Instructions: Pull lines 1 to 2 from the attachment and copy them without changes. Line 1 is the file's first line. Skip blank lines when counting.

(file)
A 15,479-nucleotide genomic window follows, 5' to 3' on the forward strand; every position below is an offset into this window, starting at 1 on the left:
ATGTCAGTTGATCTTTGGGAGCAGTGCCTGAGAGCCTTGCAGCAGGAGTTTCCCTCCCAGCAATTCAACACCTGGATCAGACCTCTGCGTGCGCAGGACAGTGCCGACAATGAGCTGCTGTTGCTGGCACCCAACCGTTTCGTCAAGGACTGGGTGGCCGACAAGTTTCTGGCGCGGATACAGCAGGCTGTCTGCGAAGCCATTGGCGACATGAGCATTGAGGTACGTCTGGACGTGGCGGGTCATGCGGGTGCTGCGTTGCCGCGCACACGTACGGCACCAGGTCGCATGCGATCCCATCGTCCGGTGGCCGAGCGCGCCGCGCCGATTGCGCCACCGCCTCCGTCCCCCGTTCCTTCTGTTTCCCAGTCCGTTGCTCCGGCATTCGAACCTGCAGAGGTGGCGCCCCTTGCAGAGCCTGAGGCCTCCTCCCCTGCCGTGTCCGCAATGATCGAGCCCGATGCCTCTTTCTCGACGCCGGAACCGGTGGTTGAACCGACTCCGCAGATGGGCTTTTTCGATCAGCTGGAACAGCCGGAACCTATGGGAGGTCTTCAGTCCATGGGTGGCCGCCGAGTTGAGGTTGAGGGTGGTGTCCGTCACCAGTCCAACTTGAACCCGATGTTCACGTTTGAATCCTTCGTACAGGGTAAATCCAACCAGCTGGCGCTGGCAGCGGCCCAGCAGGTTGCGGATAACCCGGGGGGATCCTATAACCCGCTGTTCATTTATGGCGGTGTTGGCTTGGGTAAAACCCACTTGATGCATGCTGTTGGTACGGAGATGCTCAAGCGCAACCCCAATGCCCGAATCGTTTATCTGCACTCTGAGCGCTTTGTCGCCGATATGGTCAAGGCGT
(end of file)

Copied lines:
A 15,479-nucleotide genomic window follows, 5' to 3' on the forward strand; every position below is an offset into this window, starting at 1 on the left:
ATGTCAGTTGATCTTTGGGAGCAGTGCCTGAGAGCCTTGCAGCAGGAGTTTCCCTCCCAGCAATTCAACACCTGGATCAGACCTCTGCGTGCGCAGGACAGTGCCGACAATGAGCTGCTGTTGCTGGCACCCAACCGTTTCGTCAAGGACTGGGTGGCCGACAAGTTTCTGGCGCGGATACAGCAGGCTGTCTGCGAAGCCATTGGCGACATGAGCATTGAGGTACGTCTGGACGTGGCGGGTCATGCGGGTGCTGCGTTGCCGCGCACACGTACGGCACCAGGTCGCATGCGATCCCATCGTCCGGTGGCCGAGCGCGCCGCGCCGATTGCGCCACCGCCTCCGTCCCCCGTTCCTTCTGTTTCCCAGTCCGTTGCTCCGGCATTCGAACCTGCAGAGGTGGCGCCCCTTGCAGAGCCTGAGGCCTCCTCCCCTGCCGTGTCCGCAATGATCGAGCCCGATGCCTCTTTCTCGACGCCGGAACCGGTGGTTGAACCGACTCCGCAGATGGGCTTTTTCGATCAGCTGGAACAGCCGGAACCTATGGGAGGTCTTCAGTCCATGGGTGGCCGCCGAGTTGAGGTTGAGGGTGGTGTCCGTCACCAGTCCAACTTGAACCCGATGTTCACGTTTGAATCCTTCGTACAGGGTAAATCCAACCAGCTGGCGCTGGCAGCGGCCCAGCAGGTTGCGGATAACCCGGGGGGATCCTATAACCCGCTGTTCATTTATGGCGGTGTTGGCTTGGGTAAAACCCACTTGATGCATGCTGTTGGTACGGAGATGCTCAAGCGCAACCCCAATGCCCGAATCGTTTATCTGCACTCTGAGCGCTTTGTCGCCGATATGGTCAAGGCGT